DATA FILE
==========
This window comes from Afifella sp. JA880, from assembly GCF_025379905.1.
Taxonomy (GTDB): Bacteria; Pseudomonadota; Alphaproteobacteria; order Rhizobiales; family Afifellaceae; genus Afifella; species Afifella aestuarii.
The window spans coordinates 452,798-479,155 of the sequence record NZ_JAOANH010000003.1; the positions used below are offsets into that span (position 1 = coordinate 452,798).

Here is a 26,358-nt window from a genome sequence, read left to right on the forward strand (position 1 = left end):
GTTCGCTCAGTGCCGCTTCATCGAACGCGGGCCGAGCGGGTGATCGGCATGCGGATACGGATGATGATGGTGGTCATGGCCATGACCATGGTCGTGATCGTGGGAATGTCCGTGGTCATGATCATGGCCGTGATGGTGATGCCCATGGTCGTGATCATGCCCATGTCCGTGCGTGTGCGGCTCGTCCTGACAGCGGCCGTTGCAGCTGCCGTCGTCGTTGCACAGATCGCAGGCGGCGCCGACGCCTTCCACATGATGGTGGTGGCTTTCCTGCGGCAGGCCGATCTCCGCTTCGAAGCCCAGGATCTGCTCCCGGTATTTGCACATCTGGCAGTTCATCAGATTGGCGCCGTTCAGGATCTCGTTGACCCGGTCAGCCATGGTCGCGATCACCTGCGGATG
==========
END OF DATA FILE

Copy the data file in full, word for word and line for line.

This window comes from Afifella sp. JA880, from assembly GCF_025379905.1.
Taxonomy (GTDB): Bacteria; Pseudomonadota; Alphaproteobacteria; order Rhizobiales; family Afifellaceae; genus Afifella; species Afifella aestuarii.
The window spans coordinates 452,798-479,155 of the sequence record NZ_JAOANH010000003.1; the positions used below are offsets into that span (position 1 = coordinate 452,798).

Here is a 26,358-nt window from a genome sequence, read left to right on the forward strand (position 1 = left end):
GTTCGCTCAGTGCCGCTTCATCGAACGCGGGCCGAGCGGGTGATCGGCATGCGGATACGGATGATGATGGTGGTCATGGCCATGACCATGGTCGTGATCGTGGGAATGTCCGTGGTCATGATCATGGCCGTGATGGTGATGCCCATGGTCGTGATCATGCCCATGTCCGTGCGTGTGCGGCTCGTCCTGACAGCGGCCGTTGCAGCTGCCGTCGTCGTTGCACAGATCGCAGGCGGCGCCGACGCCTTCCACATGATGGTGGTGGCTTTCCTGCGGCAGGCCGATCTCCGCTTCGAAGCCCAGGATCTGCTCCCGGTATTTGCACATCTGGCAGTTCATCAGATTGGCGCCGTTCAGGATCTCGTTGACCCGGTCAGCCATGGTCGCGATCACCTGCGGATG